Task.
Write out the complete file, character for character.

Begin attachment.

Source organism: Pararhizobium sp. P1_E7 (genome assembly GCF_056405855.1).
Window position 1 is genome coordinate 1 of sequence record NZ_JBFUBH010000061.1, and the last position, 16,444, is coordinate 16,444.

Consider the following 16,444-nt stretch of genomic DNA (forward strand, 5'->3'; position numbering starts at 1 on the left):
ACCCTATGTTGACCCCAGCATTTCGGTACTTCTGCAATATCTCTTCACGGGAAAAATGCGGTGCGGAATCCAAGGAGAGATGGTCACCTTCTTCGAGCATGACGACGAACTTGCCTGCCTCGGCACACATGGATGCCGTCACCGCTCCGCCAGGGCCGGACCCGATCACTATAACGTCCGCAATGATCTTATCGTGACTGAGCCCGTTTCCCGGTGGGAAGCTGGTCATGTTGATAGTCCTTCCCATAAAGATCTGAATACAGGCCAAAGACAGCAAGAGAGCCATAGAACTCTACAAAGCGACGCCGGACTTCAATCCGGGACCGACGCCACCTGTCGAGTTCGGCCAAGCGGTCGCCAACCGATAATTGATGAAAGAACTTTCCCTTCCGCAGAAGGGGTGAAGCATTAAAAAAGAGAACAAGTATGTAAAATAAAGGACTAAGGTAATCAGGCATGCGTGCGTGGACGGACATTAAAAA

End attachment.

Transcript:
Source organism: Pararhizobium sp. P1_E7 (genome assembly GCF_056405855.1).
Window position 1 is genome coordinate 1 of sequence record NZ_JBFUBH010000061.1, and the last position, 16,444, is coordinate 16,444.

Consider the following 16,444-nt stretch of genomic DNA (forward strand, 5'->3'; position numbering starts at 1 on the left):
ACCCTATGTTGACCCCAGCATTTCGGTACTTCTGCAATATCTCTTCACGGGAAAAATGCGGTGCGGAATCCAAGGAGAGATGGTCACCTTCTTCGAGCATGACGACGAACTTGCCTGCCTCGGCACACATGGATGCCGTCACCGCTCCGCCAGGGCCGGACCCGATCACTATAACGTCCGCAATGATCTTATCGTGACTGAGCCCGTTTCCCGGTGGGAAGCTGGTCATGTTGATAGTCCTTCCCATAAAGATCTGAATACAGGCCAAAGACAGCAAGAGAGCCATAGAACTCTACAAAGCGACGCCGGACTTCAATCCGGGACCGACGCCACCTGTCGAGTTCGGCCAAGCGGTCGCCAACCGATAATTGATGAAAGAACTTTCCCTTCCGCAGAAGGGGTGAAGCATTAAAAAAGAGAACAAGTATGTAAAATAAAGGACTAAGGTAATCAGGCATGCGTGCGTGGACGGACATTAAAAA